There is a wide range of bug fixes on offer in iOS 8.3, but there is an argument for waiting for a fix on the Touch ID issue.

New Photos App Debutes In Latest OSX Release

Alongside the iOS 8.3 update, Apple has also released OSX 10.10.3, and part of that includes the 2015-004 Security Update. While the security updates are always welcome, the big change that many OSX users will see is the inclusion of the new Photos app, which sits between iPhoto and Aperture as a replacement for both. MacWorld’s Jeff Carlson has taken a closer look at the app, and while it’s a huge step up in capabilities for iPhoto users, Adobe’s Lightroom might be getting a lot of new users int he near future:

By necessity, Photos for OS X is an application that arrives with a multitude of compromises. It needs to replace iPhoto for millions of people whose photo libraries are stored in Apple’s default consumer photo application. It also technically replaces Aperture in the sense that Apple will no longer offer that professional app. And it has to also embrace the mobile reality that Apple itself created by making iPhones and iPads camera replacements for so many people.

If you’re coming from iPhoto, Photos is definitely a step up. It’s fast, it has improved editing tools, and even the loss of star ratings can be worked around (though I’d like to see them return). If you’re a longtime Aperture user, Photos is definitely a step back. Or rather, it’s the clear signal that says it’s time to look for other professional photo pastures.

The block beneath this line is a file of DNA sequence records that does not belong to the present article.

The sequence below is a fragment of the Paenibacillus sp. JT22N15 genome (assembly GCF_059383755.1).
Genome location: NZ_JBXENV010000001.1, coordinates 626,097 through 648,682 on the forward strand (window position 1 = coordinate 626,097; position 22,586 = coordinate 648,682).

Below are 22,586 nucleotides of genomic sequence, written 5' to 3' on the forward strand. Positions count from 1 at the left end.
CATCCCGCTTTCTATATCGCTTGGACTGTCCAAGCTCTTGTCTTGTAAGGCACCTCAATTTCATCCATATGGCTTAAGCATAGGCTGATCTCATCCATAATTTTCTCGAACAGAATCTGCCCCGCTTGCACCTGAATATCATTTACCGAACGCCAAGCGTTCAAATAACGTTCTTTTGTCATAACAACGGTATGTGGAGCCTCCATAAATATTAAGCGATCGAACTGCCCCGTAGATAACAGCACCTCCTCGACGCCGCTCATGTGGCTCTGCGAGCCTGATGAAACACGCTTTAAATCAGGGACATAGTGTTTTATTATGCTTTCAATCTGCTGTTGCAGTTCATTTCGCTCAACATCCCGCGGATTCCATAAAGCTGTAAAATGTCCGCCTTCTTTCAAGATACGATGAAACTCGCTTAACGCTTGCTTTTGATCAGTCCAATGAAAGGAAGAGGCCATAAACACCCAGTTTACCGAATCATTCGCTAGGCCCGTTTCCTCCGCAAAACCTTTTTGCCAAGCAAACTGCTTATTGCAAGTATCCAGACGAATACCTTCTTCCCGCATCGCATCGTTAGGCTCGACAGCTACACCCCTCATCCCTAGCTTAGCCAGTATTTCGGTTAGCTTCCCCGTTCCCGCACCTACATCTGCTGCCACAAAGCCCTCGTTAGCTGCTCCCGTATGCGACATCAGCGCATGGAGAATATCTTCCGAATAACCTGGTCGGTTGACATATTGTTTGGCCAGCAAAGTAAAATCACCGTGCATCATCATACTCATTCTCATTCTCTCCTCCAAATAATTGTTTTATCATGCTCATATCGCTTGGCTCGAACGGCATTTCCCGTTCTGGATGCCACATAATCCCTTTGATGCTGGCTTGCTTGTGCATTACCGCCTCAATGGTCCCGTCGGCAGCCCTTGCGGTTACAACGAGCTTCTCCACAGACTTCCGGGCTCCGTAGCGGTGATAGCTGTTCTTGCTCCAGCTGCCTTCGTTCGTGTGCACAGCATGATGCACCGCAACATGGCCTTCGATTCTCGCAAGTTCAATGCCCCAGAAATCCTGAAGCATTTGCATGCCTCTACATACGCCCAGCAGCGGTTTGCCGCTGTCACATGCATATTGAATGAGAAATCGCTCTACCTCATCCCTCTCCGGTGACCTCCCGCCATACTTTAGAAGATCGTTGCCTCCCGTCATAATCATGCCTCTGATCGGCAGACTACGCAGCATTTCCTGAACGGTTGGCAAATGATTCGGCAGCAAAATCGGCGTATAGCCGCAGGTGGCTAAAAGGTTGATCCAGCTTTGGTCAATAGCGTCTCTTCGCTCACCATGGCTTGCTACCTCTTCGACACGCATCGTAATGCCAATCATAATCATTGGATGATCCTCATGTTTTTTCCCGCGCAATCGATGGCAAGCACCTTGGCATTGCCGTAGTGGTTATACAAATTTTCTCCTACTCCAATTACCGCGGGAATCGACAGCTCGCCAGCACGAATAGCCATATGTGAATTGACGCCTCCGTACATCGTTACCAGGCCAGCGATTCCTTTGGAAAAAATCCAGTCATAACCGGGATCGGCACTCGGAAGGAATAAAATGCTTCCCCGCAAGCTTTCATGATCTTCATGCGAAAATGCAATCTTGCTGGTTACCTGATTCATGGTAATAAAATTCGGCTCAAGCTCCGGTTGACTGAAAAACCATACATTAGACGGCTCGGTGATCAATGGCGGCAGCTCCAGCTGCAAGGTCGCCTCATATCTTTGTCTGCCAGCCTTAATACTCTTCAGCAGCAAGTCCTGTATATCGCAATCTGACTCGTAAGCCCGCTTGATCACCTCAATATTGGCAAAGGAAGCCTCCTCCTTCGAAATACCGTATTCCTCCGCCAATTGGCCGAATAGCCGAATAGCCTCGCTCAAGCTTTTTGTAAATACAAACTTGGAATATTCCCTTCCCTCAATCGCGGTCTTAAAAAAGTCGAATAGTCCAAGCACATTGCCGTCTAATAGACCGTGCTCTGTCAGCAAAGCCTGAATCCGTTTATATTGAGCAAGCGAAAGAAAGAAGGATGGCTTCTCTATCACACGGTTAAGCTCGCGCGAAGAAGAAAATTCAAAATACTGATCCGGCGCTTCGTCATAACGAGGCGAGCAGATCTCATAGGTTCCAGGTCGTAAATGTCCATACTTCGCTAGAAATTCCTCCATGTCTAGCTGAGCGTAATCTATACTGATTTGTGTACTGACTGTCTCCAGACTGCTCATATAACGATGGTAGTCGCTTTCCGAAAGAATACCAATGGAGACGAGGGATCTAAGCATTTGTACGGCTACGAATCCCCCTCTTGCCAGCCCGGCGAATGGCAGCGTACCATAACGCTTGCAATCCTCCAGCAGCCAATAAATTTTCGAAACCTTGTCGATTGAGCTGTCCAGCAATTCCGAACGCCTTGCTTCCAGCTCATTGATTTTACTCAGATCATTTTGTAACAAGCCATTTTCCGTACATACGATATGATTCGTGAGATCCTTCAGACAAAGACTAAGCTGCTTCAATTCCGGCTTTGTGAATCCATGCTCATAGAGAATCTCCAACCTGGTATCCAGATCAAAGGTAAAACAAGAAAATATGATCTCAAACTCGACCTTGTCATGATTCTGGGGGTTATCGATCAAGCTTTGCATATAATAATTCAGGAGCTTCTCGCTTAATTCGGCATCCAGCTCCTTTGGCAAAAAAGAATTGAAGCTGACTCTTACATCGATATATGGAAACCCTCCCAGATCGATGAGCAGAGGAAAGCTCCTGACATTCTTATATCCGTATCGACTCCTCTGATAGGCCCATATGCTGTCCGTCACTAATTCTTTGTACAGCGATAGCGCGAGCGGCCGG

Apple Watch Reviews Show Time Telling Issues

With the embargo lifted, the first wave of hand-picked reviewers have been published on Tim Cook’s smartwatch. Not every reviewer is in agreement on every issue (especially in areas such as the choice of wristband, and the user interface) but one thing is clear… the Apple Watch is not very good at telling the time.

That’s not to say it can’t keep the time, the issue is the display and keeping it off as much as possible to preserve the battery life gets in the way of glancing at your wrist to see what the time is:

The longer the screen can stay off, the closer the Apple Watch will reach the 18-hour day advertised by Cupertino.

That means that there needs to be a conscious action to show the time, be it a movement of the wrist, a tap on the screen, or a spin of the digital crown, and that action seems to be catching out the hand-picked writers for these first reviews. This is not an issue that Apple Watch is alone with, Android Wear devices especially have to cope with this, but Apple Watch certainly feels less elegant than Google’s implementation, or the suitability of the ePaper styled Pebble smartwatch.

Read the summary of the first reviews here on Forbes, and if you want a look at the first wave of apps, Aaron Tilley has taken a closer look at this clunky aspect of the first generation smartwatch.

Customers look at Apple Watches on display at an Apple Inc. store in Palo Alto, California, U.S., on Friday, April 10, 2015. Photographer: David Paul Morris/Bloomberg via Getty Images

Next page: the MacBook from the future, the Apple Watch from the past, Xcode brings itself up to date, and Apple’s latest acqui-hire…